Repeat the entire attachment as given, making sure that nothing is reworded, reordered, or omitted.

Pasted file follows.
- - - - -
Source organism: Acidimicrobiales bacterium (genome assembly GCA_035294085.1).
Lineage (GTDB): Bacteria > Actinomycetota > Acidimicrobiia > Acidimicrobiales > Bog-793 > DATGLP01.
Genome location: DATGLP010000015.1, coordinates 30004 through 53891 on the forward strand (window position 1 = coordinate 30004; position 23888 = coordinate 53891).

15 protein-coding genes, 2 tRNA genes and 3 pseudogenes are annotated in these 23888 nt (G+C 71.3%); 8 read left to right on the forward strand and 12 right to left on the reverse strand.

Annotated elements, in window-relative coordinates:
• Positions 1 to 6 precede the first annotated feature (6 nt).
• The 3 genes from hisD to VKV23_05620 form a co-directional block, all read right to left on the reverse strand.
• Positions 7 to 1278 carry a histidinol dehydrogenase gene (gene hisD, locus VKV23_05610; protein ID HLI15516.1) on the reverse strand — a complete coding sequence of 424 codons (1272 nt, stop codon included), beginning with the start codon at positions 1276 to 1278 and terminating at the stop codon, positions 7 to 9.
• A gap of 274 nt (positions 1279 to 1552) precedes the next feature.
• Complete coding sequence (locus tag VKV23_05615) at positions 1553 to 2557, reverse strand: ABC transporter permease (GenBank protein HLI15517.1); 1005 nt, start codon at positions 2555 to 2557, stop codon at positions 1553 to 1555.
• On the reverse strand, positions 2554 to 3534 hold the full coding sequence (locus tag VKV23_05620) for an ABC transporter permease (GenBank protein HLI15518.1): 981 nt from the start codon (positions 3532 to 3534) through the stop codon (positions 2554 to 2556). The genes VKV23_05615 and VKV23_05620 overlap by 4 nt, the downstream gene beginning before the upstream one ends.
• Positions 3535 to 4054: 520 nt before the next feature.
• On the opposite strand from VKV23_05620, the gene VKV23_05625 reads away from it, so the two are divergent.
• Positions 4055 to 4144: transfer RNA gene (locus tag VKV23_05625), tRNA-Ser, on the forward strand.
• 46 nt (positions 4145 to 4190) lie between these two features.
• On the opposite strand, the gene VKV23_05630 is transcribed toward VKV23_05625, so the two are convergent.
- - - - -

Source organism: Acidimicrobiales bacterium (genome assembly GCA_035294085.1).
Lineage (GTDB): Bacteria > Actinomycetota > Acidimicrobiia > Acidimicrobiales > Bog-793 > DATGLP01.
Genome location: DATGLP010000015.1, coordinates 30004 through 53891 on the forward strand (window position 1 = coordinate 30004; position 23888 = coordinate 53891).

15 protein-coding genes, 2 tRNA genes and 3 pseudogenes are annotated in these 23888 nt (G+C 71.3%); 8 read left to right on the forward strand and 12 right to left on the reverse strand.

Annotated elements, in window-relative coordinates:
• Positions 1 to 6 precede the first annotated feature (6 nt).
• The 3 genes from hisD to VKV23_05620 form a co-directional block, all read right to left on the reverse strand.
• Positions 7 to 1278 carry a histidinol dehydrogenase gene (gene hisD, locus VKV23_05610; protein ID HLI15516.1) on the reverse strand — a complete coding sequence of 424 codons (1272 nt, stop codon included), beginning with the start codon at positions 1276 to 1278 and terminating at the stop codon, positions 7 to 9.
• A gap of 274 nt (positions 1279 to 1552) precedes the next feature.
• Complete coding sequence (locus tag VKV23_05615) at positions 1553 to 2557, reverse strand: ABC transporter permease (GenBank protein HLI15517.1); 1005 nt, start codon at positions 2555 to 2557, stop codon at positions 1553 to 1555.
• On the reverse strand, positions 2554 to 3534 hold the full coding sequence (locus tag VKV23_05620) for an ABC transporter permease (GenBank protein HLI15518.1): 981 nt from the start codon (positions 3532 to 3534) through the stop codon (positions 2554 to 2556). The genes VKV23_05615 and VKV23_05620 overlap by 4 nt, the downstream gene beginning before the upstream one ends.
• Positions 3535 to 4054: 520 nt before the next feature.
• On the opposite strand from VKV23_05620, the gene VKV23_05625 reads away from it, so the two are divergent.
• Positions 4055 to 4144: transfer RNA gene (locus tag VKV23_05625), tRNA-Ser, on the forward strand.
• 46 nt (positions 4145 to 4190) lie between these two features.
• On the opposite strand, the gene VKV23_05630 is transcribed toward VKV23_05625, so the two are convergent.